In 1884, he formed a breakaway organization called the Socialist League with various other figures who were in exile from the Social Democratic Federation, including Eleanor Marx, Karl Marx’s remarkable daughter, and Ernest Belfort Bax, who was very important in educating Morris. He continued his activities as a socialist through the league, where he had more autonomy and a more central role.
He edited the journal Commonweal, for example, which was a very important organ, although one with a relatively small audience. He went up and down the country to an exhausting extent, standing on podiums, giving speeches, supporting strikes, handing out leaflets, doing all the sorts of things that revolutionary socialists still do to this day.
He wrote poetry, songs, and hymns for “the Cause,” as it was known. He also wrote novels. All of this contributed to his campaign to assert a revolutionary socialist current within the Left in the late nineteenth century. He was far from being an armchair socialist.
He was accused of being a champagne socialist, as we’d call them today, not least because he continued to run a company that produced textiles. Those textiles were principally bought by the middle classes, to his disappointment. But he was a long way from being an armchair socialist.
He was arrested at demonstrations, particularly in the violent fracas that took place between police and demonstrators in November 1887, known as Bloody Sunday. The fracas led a week later to the death of a young working-class activist. Morris was very much embroiled in the everyday textures of the socialist movement, and he was uncompromising in his revolutionary politics.
Morris might well be seen in today’s political terminology as a pioneer of ecosocialism. How did his understanding of the processes of urbanization and industrialization that were transforming Britain and the wider world in the late nineteenth century differ from the view that was held by many of his Marxist contemporaries?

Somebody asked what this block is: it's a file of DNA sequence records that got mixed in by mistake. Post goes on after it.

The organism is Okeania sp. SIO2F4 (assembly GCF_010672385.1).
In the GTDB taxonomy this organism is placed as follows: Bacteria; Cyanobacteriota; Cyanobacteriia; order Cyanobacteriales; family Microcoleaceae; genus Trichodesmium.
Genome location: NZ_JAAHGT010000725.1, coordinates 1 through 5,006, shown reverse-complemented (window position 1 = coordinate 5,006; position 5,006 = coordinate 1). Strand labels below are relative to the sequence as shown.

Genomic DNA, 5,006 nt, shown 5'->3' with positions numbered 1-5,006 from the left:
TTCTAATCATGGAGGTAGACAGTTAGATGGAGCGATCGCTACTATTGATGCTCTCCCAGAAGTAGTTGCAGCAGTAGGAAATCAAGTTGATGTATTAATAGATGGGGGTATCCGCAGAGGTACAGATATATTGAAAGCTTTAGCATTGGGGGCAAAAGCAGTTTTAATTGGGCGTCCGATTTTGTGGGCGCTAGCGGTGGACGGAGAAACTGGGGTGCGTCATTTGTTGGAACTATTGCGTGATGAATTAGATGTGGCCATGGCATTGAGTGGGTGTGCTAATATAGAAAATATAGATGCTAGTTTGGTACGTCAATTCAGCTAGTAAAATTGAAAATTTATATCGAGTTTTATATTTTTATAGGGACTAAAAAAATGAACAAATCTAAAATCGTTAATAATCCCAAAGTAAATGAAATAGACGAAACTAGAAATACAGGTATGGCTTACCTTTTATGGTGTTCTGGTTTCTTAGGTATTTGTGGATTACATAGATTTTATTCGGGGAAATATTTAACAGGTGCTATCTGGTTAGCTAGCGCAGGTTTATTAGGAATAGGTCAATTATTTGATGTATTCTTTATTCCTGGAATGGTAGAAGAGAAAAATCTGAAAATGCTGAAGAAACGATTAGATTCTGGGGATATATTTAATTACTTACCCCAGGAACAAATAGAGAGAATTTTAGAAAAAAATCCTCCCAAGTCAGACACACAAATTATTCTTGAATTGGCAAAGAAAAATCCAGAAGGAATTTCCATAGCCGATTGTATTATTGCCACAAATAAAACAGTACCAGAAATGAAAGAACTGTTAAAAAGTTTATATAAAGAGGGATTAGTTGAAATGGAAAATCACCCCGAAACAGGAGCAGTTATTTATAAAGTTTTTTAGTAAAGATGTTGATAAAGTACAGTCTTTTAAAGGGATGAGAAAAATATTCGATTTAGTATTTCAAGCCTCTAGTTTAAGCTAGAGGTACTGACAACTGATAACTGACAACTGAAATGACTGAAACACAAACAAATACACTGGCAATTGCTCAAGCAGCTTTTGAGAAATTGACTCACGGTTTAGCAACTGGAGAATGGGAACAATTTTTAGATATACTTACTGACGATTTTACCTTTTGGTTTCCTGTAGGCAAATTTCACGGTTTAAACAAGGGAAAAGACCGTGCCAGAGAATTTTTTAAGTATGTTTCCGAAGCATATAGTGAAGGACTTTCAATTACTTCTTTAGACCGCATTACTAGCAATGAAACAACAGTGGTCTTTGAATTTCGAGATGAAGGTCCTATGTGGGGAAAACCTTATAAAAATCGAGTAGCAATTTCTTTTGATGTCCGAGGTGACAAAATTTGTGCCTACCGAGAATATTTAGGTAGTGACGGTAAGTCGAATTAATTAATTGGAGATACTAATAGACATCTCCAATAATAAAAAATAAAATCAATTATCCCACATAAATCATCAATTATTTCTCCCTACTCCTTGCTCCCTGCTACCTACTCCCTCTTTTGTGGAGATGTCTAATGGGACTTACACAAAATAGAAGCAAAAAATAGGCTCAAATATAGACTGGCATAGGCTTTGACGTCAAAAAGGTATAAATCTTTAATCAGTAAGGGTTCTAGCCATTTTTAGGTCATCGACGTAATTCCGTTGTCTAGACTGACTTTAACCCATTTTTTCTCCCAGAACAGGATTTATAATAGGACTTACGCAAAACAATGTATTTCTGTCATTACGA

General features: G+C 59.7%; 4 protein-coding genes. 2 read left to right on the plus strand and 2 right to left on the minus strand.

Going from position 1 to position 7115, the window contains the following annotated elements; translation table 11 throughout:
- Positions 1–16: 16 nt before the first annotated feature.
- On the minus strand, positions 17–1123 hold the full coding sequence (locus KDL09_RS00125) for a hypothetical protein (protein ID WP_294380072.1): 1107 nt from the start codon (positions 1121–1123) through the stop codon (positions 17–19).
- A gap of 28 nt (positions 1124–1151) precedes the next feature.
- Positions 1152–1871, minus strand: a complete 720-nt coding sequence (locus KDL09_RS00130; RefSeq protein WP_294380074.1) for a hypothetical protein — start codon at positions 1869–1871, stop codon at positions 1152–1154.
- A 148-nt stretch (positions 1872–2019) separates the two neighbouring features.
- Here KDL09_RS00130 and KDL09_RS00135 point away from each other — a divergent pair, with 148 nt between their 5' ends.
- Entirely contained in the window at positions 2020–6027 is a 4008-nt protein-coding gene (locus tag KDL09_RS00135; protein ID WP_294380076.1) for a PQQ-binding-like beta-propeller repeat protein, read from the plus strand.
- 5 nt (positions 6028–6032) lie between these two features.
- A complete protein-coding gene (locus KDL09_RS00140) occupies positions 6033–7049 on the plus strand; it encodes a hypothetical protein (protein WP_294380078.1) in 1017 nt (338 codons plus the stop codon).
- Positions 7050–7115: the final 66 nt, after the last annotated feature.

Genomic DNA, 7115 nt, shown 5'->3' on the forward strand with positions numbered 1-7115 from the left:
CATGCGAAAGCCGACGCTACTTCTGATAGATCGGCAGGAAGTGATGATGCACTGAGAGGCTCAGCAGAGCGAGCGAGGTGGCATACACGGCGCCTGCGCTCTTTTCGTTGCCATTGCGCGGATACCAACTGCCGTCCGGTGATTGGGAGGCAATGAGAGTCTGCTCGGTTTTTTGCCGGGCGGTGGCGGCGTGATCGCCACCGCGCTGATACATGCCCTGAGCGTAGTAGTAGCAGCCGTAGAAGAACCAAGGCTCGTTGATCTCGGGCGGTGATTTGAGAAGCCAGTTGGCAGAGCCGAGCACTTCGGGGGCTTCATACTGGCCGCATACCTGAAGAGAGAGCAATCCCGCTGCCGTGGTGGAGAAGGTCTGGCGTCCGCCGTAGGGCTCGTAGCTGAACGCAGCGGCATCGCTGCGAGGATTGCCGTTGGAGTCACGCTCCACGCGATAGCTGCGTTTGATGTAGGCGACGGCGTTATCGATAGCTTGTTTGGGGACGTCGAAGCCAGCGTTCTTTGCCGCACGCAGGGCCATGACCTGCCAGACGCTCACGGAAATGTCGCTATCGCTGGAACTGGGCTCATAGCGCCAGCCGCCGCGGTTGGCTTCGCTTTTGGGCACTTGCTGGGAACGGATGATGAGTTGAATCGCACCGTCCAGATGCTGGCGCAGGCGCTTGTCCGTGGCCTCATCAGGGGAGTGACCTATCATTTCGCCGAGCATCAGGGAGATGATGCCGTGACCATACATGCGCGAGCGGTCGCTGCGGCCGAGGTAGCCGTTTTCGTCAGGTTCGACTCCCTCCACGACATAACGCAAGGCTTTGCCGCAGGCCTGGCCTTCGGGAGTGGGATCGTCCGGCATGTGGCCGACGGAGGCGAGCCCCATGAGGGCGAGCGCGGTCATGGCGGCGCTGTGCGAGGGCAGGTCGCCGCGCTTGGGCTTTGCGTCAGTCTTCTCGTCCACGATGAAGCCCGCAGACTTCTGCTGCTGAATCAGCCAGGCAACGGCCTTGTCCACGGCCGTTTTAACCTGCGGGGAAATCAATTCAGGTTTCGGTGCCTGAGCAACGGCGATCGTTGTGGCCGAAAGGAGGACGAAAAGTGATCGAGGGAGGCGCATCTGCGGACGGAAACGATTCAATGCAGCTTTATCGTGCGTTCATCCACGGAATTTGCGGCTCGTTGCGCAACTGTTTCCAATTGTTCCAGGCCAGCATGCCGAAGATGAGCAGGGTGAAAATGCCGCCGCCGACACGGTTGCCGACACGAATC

I think the key thing in this regard is Morris’s Romanticism. He was very much a Romantic, and he remained one. There’s a sense in which Marx himself was a Romantic, having grown up in an earlier generation in Germany that was influenced by the Romantics and written Romantic poetry in his youth. Unlike Marx, however, Morris had very little handle on economics.
He was rather baffled and intimidated by economic language and analysis, and he cleaved very closely to his Romantic affiliations, which came down from the Romantic poets through Carlyle, Ruskin, and others. This formed a kind of anti-capitalist critique that in some cases, such as that of Carlyle, took a reactionary form, though not in the case of Morris. In that entire tradition, there is an identification of nature with the precapitalist past and with some kind of alternative to capitalism.
He was banging his head against the French translation of Capital in the early 1880s. He didn’t speak French particularly well, but he worked his way painstakingly through the French translation because there wasn’t an English one to rely on at the time. Yet all the time, what animated him was a utopian urge to think of the ways in which industrial capitalism was destroying what was most precious about life, both individual and collective.
The natural world was central to that. It was a sense of a precious ecology, the resources of which needed to be husbanded and not ruthlessly exploited and commodified. There were very few other socialists at that time who were so indebted to a Romantic tradition. That brought ecology to the fore in a way that it wasn’t going to be again until the 1960s.